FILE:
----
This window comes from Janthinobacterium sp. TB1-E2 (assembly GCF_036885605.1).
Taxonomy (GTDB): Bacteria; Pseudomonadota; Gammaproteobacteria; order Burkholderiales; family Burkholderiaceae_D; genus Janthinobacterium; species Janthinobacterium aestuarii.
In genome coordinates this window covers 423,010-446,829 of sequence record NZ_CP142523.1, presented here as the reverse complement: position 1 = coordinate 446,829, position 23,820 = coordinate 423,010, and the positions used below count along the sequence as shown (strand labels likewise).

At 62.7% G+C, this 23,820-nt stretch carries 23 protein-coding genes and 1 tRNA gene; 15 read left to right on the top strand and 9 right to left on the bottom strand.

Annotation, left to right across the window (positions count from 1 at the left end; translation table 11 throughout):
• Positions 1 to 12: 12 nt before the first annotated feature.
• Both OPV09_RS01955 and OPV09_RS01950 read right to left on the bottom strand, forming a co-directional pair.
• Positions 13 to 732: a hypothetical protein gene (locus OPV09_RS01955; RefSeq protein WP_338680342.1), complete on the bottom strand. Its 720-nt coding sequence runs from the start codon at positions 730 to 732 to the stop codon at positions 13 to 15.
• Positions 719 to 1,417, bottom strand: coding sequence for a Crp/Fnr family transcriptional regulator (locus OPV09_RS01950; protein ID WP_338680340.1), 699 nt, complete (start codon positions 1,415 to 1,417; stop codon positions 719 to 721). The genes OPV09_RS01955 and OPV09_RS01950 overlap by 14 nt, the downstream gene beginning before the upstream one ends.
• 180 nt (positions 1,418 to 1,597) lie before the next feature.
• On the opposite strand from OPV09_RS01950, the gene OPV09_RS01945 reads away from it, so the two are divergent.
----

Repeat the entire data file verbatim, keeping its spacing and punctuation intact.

This window comes from Janthinobacterium sp. TB1-E2 (assembly GCF_036885605.1).
Taxonomy (GTDB): Bacteria; Pseudomonadota; Gammaproteobacteria; order Burkholderiales; family Burkholderiaceae_D; genus Janthinobacterium; species Janthinobacterium aestuarii.
In genome coordinates this window covers 423,010-446,829 of sequence record NZ_CP142523.1, presented here as the reverse complement: position 1 = coordinate 446,829, position 23,820 = coordinate 423,010, and the positions used below count along the sequence as shown (strand labels likewise).

At 62.7% G+C, this 23,820-nt stretch carries 23 protein-coding genes and 1 tRNA gene; 15 read left to right on the top strand and 9 right to left on the bottom strand.

Annotation, left to right across the window (positions count from 1 at the left end; translation table 11 throughout):
• Positions 1 to 12: 12 nt before the first annotated feature.
• Both OPV09_RS01955 and OPV09_RS01950 read right to left on the bottom strand, forming a co-directional pair.
• Positions 13 to 732: a hypothetical protein gene (locus OPV09_RS01955; RefSeq protein WP_338680342.1), complete on the bottom strand. Its 720-nt coding sequence runs from the start codon at positions 730 to 732 to the stop codon at positions 13 to 15.
• Positions 719 to 1,417, bottom strand: coding sequence for a Crp/Fnr family transcriptional regulator (locus OPV09_RS01950; protein ID WP_338680340.1), 699 nt, complete (start codon positions 1,415 to 1,417; stop codon positions 719 to 721). The genes OPV09_RS01955 and OPV09_RS01950 overlap by 14 nt, the downstream gene beginning before the upstream one ends.
• 180 nt (positions 1,418 to 1,597) lie before the next feature.
• On the opposite strand from OPV09_RS01950, the gene OPV09_RS01945 reads away from it, so the two are divergent.